The Employment Agreement: Five Issues to Consider

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In a perfect world, the relationship between employers and employees would always remain pleasant and free of disputes.  Hiring would occur quickly, on agreeable terms.  Firing would be regrettable and respectful, but necessary for the health of the company.  Professionals could transition from one company to another on smoothly negotiated terms.  And so on…

Of course, experience tells us that the modern business world is not perfect.  As an employment attorney and litigator, I routinely encounter employment disputes at various stages of their development.  Some disputes are driven primarily by business concerns, while others are more personal and emotional.   Some disputes can be resolved with goodwill, while others have already passed the tipping point.  Regardless of the nature of an individual dispute, there is one key document that must be unearthed and addressed: the employment agreement.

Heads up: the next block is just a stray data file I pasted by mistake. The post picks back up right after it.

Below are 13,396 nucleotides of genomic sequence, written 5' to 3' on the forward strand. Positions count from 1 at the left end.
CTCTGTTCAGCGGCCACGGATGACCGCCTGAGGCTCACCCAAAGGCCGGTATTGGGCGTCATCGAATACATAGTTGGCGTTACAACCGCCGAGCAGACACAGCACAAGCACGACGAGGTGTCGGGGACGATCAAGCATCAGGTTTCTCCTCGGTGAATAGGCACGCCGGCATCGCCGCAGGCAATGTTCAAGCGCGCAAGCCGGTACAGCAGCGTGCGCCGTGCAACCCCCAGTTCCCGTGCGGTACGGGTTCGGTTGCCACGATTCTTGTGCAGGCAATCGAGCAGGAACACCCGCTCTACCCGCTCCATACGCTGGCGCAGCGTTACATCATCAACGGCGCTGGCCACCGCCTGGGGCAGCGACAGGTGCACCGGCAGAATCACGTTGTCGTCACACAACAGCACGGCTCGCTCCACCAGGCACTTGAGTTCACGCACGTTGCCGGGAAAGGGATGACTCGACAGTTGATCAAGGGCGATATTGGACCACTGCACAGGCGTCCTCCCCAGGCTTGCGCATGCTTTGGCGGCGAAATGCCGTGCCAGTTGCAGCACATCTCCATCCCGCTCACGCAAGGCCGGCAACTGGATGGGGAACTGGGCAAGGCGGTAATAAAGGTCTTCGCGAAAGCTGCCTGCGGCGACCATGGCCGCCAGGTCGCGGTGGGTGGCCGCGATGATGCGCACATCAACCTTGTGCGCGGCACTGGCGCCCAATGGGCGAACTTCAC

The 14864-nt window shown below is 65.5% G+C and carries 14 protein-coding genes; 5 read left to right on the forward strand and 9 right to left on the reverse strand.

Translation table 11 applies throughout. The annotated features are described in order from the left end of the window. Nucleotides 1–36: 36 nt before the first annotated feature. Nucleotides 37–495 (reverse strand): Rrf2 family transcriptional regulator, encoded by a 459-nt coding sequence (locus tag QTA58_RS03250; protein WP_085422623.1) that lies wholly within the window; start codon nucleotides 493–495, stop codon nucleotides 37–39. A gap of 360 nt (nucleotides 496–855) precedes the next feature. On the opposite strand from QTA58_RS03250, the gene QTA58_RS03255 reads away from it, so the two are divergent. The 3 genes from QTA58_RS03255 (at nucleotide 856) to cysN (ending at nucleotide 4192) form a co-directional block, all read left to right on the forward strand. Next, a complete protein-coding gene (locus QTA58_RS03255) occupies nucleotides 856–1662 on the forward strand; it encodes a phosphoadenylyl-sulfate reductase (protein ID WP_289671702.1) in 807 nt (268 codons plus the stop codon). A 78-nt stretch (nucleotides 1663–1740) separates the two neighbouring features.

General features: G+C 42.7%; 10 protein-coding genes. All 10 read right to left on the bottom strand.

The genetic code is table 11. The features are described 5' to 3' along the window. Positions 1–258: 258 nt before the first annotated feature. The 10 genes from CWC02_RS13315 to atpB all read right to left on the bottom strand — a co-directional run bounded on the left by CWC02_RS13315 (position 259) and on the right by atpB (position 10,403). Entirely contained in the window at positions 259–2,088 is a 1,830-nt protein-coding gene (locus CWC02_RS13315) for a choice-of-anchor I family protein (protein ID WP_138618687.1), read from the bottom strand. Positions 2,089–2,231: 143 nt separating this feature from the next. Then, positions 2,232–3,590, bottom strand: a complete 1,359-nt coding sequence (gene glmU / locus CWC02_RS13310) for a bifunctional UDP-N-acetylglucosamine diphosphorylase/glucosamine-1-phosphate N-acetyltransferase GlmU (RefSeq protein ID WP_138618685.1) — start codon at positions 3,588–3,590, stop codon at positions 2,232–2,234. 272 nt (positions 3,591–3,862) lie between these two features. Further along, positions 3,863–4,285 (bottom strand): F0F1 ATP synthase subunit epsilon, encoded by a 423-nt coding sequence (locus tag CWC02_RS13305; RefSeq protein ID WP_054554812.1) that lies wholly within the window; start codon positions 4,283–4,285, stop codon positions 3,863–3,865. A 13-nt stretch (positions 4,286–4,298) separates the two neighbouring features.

The idea that the employment agreement is important may seem obvious, but in reality employment agreements exist in the background during the majority of an employment relationship.  Often, an employer or employee does not truly analyze the contents of their employment agreement until a dispute arises.  Many employment agreements are based on outdated forms or boilerplate language that has not been tailored to suit the specific situation.  Each employment situation is unique, and each dispute has its own distinct facts and quirks. It is possible, however, to identify some commonly disputed provisions of a typical employment agreement.  With the rest of this article, I will highlight five of the most commonly disputed provisions.  (Of course, some scenarios lack a written agreement.  This scenario, along with the “implied contract exception”, will be discussed in a later post.)

1.         Length or Term of Employment